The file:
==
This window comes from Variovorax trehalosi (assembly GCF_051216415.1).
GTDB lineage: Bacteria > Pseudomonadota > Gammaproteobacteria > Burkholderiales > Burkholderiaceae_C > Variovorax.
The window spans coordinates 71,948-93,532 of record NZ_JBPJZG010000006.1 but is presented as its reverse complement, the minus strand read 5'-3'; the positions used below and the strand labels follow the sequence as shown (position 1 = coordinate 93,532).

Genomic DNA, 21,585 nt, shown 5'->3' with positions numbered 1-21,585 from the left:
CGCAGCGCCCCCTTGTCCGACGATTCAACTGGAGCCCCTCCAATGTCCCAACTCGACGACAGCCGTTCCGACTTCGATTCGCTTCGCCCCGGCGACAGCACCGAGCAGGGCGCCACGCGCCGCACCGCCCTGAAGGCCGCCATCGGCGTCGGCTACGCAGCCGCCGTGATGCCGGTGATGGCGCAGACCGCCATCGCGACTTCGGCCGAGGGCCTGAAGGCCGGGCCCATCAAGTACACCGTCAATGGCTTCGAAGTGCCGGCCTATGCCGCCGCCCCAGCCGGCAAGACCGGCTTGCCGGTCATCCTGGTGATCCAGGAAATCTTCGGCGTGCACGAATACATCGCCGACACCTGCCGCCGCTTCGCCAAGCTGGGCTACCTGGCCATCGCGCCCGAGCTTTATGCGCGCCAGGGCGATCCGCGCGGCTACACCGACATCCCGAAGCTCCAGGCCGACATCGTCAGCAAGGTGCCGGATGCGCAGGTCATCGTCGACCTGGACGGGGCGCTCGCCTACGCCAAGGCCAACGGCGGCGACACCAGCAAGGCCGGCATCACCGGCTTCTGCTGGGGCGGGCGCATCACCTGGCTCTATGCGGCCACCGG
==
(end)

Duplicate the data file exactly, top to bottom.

This window comes from Variovorax trehalosi (assembly GCF_051216415.1).
GTDB lineage: Bacteria > Pseudomonadota > Gammaproteobacteria > Burkholderiales > Burkholderiaceae_C > Variovorax.
The window spans coordinates 71,948-93,532 of record NZ_JBPJZG010000006.1 but is presented as its reverse complement, the minus strand read 5'-3'; the positions used below and the strand labels follow the sequence as shown (position 1 = coordinate 93,532).

Genomic DNA, 21,585 nt, shown 5'->3' with positions numbered 1-21,585 from the left:
CGCAGCGCCCCCTTGTCCGACGATTCAACTGGAGCCCCTCCAATGTCCCAACTCGACGACAGCCGTTCCGACTTCGATTCGCTTCGCCCCGGCGACAGCACCGAGCAGGGCGCCACGCGCCGCACCGCCCTGAAGGCCGCCATCGGCGTCGGCTACGCAGCCGCCGTGATGCCGGTGATGGCGCAGACCGCCATCGCGACTTCGGCCGAGGGCCTGAAGGCCGGGCCCATCAAGTACACCGTCAATGGCTTCGAAGTGCCGGCCTATGCCGCCGCCCCAGCCGGCAAGACCGGCTTGCCGGTCATCCTGGTGATCCAGGAAATCTTCGGCGTGCACGAATACATCGCCGACACCTGCCGCCGCTTCGCCAAGCTGGGCTACCTGGCCATCGCGCCCGAGCTTTATGCGCGCCAGGGCGATCCGCGCGGCTACACCGACATCCCGAAGCTCCAGGCCGACATCGTCAGCAAGGTGCCGGATGCGCAGGTCATCGTCGACCTGGACGGGGCGCTCGCCTACGCCAAGGCCAACGGCGGCGACACCAGCAAGGCCGGCATCACCGGCTTCTGCTGGGGCGGGCGCATCACCTGGCTCTATGCGGCCACCGG